As far as remixing, I actually like to keep the vocal somewhat intact. Even the basic structure of the song is usually the same. Maybe I’ll lengthen the bridge to make it more impactful when the last chorus hits, but I hold back on any significant edits to the original vocal. I’d rather work around it. I’m very picky about getting dry vocals though. There’s nothing worse than getting a vocal file that’s drenched in reverb. It’s one of the main reasons why certain tracks sound “remixed.” It’s because the FX don’t match up.

Live instrumentation like guitars play a big element in your tracks. Can you tell us a bit about your guitar setup? Do you do everything in-the-box (VSTs, effects, etc.), or do you have a traditional guitar-pedals-amp setup? If the latter, what does your guitar rig look like? What kind of mics are you using for your amps?

I have a home studio in an apartment, so volume is always something I have to consider. Not just for my neighbours, but for my wife’s sanity haha. My guitar setup reflects that. I currently have 3 main guitar amps – the Fender Reverb Deluxe Head, Roland Jazz Chorus 120H, and my secret weapon, Vox AC4. These are all running into an Ampeg System Selector that runs into a Rivera SilentSister Isolation Cabinet. This basically means that I can easily switch in between amps and have them all running into my iso cab. This severely dampens the loudness of an amp and allows for cleaner recording. Inside the iso cab, I have a Shure SM7 and a modded Shure SM57. I used the boiling method to mod my 57. By boiling it, you remove the glue holding the transformer inside and it gives it a slightly warmer/vintage tone. The downside is that it no longer has phantom power protection, so that’s something to consider. I have a substantial guitar pedal collection that I have rack-mounted and plugged into a patchbay for quick switching. This way I can easily try out different FX.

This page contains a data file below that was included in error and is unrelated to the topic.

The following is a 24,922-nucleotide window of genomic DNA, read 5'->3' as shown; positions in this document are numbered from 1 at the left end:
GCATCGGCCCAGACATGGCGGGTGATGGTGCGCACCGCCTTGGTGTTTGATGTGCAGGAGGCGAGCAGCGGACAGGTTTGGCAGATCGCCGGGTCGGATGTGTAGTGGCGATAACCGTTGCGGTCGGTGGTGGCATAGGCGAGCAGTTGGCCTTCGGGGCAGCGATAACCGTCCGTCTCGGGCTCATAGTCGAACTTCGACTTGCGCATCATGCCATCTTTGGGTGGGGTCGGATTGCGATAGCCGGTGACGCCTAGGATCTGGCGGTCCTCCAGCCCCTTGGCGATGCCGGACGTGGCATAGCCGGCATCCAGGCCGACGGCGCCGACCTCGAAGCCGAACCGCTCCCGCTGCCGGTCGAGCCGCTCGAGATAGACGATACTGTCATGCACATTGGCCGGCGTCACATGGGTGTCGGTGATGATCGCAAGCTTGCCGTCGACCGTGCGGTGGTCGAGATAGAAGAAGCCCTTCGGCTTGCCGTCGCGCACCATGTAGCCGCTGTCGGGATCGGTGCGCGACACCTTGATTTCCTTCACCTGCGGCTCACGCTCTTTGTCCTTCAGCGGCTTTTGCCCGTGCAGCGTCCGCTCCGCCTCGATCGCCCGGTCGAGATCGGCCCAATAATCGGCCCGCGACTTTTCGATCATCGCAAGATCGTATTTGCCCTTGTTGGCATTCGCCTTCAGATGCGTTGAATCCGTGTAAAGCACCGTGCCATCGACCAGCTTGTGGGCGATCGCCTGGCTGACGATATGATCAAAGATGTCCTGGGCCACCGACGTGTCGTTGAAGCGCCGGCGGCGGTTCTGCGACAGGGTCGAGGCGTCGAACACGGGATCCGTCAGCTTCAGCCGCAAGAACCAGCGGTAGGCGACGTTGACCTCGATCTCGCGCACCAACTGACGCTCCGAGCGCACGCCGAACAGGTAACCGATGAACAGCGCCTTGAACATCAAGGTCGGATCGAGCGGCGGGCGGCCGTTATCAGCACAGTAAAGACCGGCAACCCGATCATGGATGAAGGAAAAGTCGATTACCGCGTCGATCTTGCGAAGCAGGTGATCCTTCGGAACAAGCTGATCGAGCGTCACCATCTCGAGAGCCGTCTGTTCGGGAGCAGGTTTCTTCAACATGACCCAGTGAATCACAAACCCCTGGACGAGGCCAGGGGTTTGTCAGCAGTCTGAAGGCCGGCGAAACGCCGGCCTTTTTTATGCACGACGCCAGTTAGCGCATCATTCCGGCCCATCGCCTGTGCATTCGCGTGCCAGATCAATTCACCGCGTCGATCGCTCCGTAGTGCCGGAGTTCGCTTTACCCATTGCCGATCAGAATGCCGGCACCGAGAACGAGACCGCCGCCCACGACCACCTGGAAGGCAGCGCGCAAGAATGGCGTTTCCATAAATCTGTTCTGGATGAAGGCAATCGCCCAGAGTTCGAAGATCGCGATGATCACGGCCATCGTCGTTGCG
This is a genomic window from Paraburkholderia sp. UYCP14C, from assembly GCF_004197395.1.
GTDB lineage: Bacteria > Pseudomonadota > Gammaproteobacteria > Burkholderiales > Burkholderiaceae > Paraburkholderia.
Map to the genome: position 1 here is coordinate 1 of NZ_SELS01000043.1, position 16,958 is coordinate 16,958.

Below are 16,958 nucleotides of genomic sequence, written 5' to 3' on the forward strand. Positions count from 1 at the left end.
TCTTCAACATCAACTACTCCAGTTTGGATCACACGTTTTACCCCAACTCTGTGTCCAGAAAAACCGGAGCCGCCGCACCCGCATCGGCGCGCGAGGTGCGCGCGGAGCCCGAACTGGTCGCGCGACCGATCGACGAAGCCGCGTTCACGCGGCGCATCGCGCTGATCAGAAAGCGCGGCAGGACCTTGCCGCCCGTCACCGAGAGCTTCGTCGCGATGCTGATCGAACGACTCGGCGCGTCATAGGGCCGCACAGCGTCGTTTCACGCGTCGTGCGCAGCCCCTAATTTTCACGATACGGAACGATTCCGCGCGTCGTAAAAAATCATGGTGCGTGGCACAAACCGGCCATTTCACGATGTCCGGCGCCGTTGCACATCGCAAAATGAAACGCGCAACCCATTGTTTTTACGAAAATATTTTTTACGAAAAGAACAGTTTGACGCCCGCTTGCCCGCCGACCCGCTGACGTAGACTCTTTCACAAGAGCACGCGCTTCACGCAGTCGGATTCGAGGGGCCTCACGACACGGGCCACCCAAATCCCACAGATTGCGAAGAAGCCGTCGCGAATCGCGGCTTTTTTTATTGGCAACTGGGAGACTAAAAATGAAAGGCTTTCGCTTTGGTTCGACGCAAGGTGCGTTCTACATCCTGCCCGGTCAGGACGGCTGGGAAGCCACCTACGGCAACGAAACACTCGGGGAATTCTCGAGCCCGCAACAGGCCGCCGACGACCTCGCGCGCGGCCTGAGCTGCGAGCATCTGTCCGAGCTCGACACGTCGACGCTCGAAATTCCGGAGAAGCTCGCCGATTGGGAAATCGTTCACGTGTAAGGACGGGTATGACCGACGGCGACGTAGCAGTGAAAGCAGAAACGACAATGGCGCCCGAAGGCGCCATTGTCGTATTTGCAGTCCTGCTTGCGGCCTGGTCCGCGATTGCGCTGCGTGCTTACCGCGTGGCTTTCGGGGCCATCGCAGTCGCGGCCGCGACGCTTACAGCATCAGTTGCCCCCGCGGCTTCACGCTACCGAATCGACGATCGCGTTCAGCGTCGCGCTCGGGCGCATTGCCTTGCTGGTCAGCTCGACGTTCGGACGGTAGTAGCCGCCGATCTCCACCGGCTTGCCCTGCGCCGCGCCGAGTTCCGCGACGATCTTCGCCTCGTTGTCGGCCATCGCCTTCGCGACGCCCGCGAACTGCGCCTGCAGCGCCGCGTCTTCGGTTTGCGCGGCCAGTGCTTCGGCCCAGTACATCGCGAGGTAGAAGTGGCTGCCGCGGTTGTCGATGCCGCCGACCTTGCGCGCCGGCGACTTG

I’m mostly using my childhood Gibson SG. I just know it very well and I have the tone dialed in. I will sometimes use other guitars with different tunings to save time.

When crafting a remix, how do you think about changing compositional elements like chord progressions or structure? Do you apply concepts like reharmonization when thinking about this, or do you have a more intuitive approach?

I’d say that most of it is intuitive, but sometimes I’ll actually think about the theory behind it. I’ll solo the vocal and improvise underneath it with a guitar. This allows me to get a lot of different ideas down quickly even if I’m not gonna use a guitar sound. As long as you stay within the same key, it’s usually fine. I do have a lot of fun trying out a song in a relative minor, if the original is in a major key. It changes the feel and sometimes gives more meaning to the lyrics. When you solo out the vocal, it gives you room to forget about the original and just try different ideas without a lot of the baggage. Ultimately it’s about the song, not about what that band is “supposed” to sound like.

Lastly, your mixes are watertight and minimal without a single sound out of place. What do you recommend to new producers who typically throw every sound (and the kitchen sink) into their tracks? How do you keep yourself from overthinking while creating and learning to tighten tracks up during mixdowns?

This is something that comes with doing this for a long time. The reality is that the average person can only process maybe 2 or 3 melodies at one given time. Especially on a first listen. I focus on those core ideas and then simply layer tons of sounds with that same melody – by doing so, I can achieve the complexity that I want without sacrificing texture and nuance. I think of them as compound sounds. I might use a DX7, a minimoog and a Korg MS10 on the same melody, but when they’re all combined together it becomes something new. This way they’re not competing for attention, they’re working together. That’s a trap that a lot of young producers fall into because they’ve been hearing the same track for 40 hours already. In that context, a new melody sounds good, but will likely be too busy for a first listen. There’s room for complexity in all of this, but you have to apply it to the right places. I’m always trying to imagine what that first impression is going to sound like.

Check out RAC’s high-fidelity sounds in his first sample pack, “Loop Pack Vol. 1.”

July 2, 2018

Ken Herman Ken Herman is a producer under the name Exitpost and is an editor of the Splice blog.